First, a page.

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Way Pointers.  Matthew 11.7-11 

What would it be like to have your name inserted into any of these descriptions from the Bible? 

Abraham was God’s friend.1 

Moses was the humblest man on the face of the earth, 2 

God himself called David a man after his own heart, 3 

Of Job, God said, ‘There is no one on earth like him; he is blameless and upright, a man who fears God and shuns evil.’4 

And here we have Jesus saying of all who have ever lived, none is greater than John the Baptist.5 And Jesus said this immediately following the question from John the Baptist, ‘are you the One, the Messiah, or should we look for another?’ Jesus did not castigate the Baptist, whose sole purpose was to prepare folks for his birth, instead he goes on to commend him. 

John had sent his disciples to Jesus to get his question answered, and once satisfied, prepared to take Jesus’ reply back to the imprisoned John the Baptist, they departed. 

Matthew writes, “As John’s disciples were leaving, Jesus began talking about him to the crowds. “What kind of man did you go into the wilderness to see? Was he a weak reed, swayed by every breath of wind? Or were you expecting to see a man dressed in expensive clothes? No, people with expensive clothes live in palaces. Were you looking for a prophet? Yes, and he is more than a prophet. John is the man to whom the Scriptures refer when they say, 

‘Look, I am sending my messenger ahead of you, 

and he will prepare your way before you.’ 

“I tell you the truth, of all who have ever lived, none is greater than John the Baptist. Yet even the least person in the Kingdom of Heaven is greater than he is!”6 

Jesus reminds the people of John’s place in their lives—his value to them, and how they had flocked out to the Judean desert to hear him preach, primarily a message of repentance, and their need to turn from sin. Yet they went by the drove to hear him. Intriguing. They wanted their hearts prepared for the Messiah, who’s coming they anticipated—the conquering king who would free them from Rome. Jesus reinforces their decision by saying John-the-Baptist had been anything but a weak voice, a wishy-washy preacher or teacher regaled in finery; John was the prophet who had been prophesied of by Malachi. And then he pays him the highest compliment, “of all who have ever lived, none is greater than John the Baptist.”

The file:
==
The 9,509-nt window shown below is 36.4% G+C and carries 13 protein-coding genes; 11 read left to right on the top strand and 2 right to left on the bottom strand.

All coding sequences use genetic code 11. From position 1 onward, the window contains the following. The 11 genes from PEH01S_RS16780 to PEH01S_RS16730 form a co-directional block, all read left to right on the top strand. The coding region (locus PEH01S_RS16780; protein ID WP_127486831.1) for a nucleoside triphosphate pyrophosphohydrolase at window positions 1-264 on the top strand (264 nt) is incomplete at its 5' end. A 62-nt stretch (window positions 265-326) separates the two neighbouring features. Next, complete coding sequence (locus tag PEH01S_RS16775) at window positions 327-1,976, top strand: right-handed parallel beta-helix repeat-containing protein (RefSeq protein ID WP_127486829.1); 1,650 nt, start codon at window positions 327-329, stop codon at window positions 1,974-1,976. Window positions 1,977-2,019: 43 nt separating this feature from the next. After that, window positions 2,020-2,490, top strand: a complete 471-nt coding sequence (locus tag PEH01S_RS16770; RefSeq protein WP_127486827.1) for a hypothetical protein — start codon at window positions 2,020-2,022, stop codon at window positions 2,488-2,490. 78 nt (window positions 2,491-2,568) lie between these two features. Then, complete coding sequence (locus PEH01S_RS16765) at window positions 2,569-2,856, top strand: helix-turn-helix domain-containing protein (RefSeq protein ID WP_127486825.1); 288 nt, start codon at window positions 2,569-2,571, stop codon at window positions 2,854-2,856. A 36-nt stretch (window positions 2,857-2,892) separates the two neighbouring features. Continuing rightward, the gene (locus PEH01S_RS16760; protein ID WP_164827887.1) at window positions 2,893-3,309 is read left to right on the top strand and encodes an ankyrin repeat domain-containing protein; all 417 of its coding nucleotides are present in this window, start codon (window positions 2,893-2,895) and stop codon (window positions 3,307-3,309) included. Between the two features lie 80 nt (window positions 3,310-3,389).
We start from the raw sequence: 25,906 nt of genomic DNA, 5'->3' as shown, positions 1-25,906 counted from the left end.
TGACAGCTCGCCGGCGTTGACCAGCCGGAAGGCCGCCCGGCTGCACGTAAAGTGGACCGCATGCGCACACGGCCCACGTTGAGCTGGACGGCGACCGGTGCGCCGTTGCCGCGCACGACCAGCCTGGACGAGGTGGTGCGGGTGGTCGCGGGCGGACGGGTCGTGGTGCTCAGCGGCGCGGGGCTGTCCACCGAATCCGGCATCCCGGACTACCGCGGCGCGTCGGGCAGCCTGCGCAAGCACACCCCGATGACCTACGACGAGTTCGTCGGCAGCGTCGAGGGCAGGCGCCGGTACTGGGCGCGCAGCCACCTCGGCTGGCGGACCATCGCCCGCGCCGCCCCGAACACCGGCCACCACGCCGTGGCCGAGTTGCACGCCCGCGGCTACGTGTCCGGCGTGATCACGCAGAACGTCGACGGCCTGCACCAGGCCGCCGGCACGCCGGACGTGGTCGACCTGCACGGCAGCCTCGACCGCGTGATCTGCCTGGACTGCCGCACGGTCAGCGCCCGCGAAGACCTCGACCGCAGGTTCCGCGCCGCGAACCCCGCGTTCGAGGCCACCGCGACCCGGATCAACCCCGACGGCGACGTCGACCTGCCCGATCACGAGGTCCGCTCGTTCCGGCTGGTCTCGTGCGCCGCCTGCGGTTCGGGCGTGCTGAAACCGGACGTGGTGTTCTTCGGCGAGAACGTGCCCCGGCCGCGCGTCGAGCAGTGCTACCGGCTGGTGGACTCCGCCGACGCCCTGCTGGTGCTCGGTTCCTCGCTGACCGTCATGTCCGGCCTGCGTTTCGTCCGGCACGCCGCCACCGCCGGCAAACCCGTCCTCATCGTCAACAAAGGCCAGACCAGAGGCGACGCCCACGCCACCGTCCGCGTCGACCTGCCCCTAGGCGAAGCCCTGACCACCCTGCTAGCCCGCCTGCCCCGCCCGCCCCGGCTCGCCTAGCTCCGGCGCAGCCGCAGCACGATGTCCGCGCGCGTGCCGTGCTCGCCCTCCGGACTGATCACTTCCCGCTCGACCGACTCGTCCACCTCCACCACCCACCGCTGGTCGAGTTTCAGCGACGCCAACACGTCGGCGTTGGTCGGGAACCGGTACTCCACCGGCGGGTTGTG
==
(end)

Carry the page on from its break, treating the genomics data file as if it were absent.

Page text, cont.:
But Jesus does not leave it at that—in the same breath, Jesus goes on to say something that seems to contradict the beautiful accolade: “Yet even the least person in the Kingdom of Heaven is greater than he is!” Sometimes it seems Jesus makes these statements that can totally catch us off guard, leaving us unsure of how to take them—have you ever noticed? How could Jesus say that, and not explain it? 

What did Jesus mean by the least person in the Kingdom of Heaven? It seems like it was a foretelling that John indeed would not live to see the Cross or the victorious risen Lord; John the Baptist would not know of the gift of the Holy Spirit or the early Church. Therefore, anyone who was born on the other side of the crucifixion would be greater than he. We are a blessed people indeed—to know the conquering King, the one who died for us and set us free from punishment for sin and the domination of the Law. 

Indeed Jesus had a way of saying things succinctly that could cut straight to the heart, as did Paul. They were master wordsmiths. “What the world owes to Jesus and to Paul is immense; things can never be, and men can never think, the same as things were, and as men thought, before these two great men lived."7 

John-the-Baptist, the one who pointed the way, would never see the love of God hanging on a Cross. Some of us are meant to be Way-pointers, even though we may never get to see our heart’s desire perfected . . . yet it will be! For instance, how many parents, how many grandparents have ardently prayed for the hearts of their dear progeny, never to see them come to Jesus before they pass this life, when in fact, the child ultimately finds his way to the truth of God. 

Once again, I am reminded that life is eternal. What we see and experience is not all there is. 


1 – James 2.23 

2 - Numbers 12.3, ironically written by Moses himself 

3 –1 Samuel 13.14; Acts 13.22 

4 - Job 1.8 

5 – Matthew 11.11 

6 – Matthew 11.7-11 

7 - C. G. Montefiore, Englishman, brilliant scholar of the Hebrew Bible and Jewish religious leader; keeping mind, Montefiore was not a Christian

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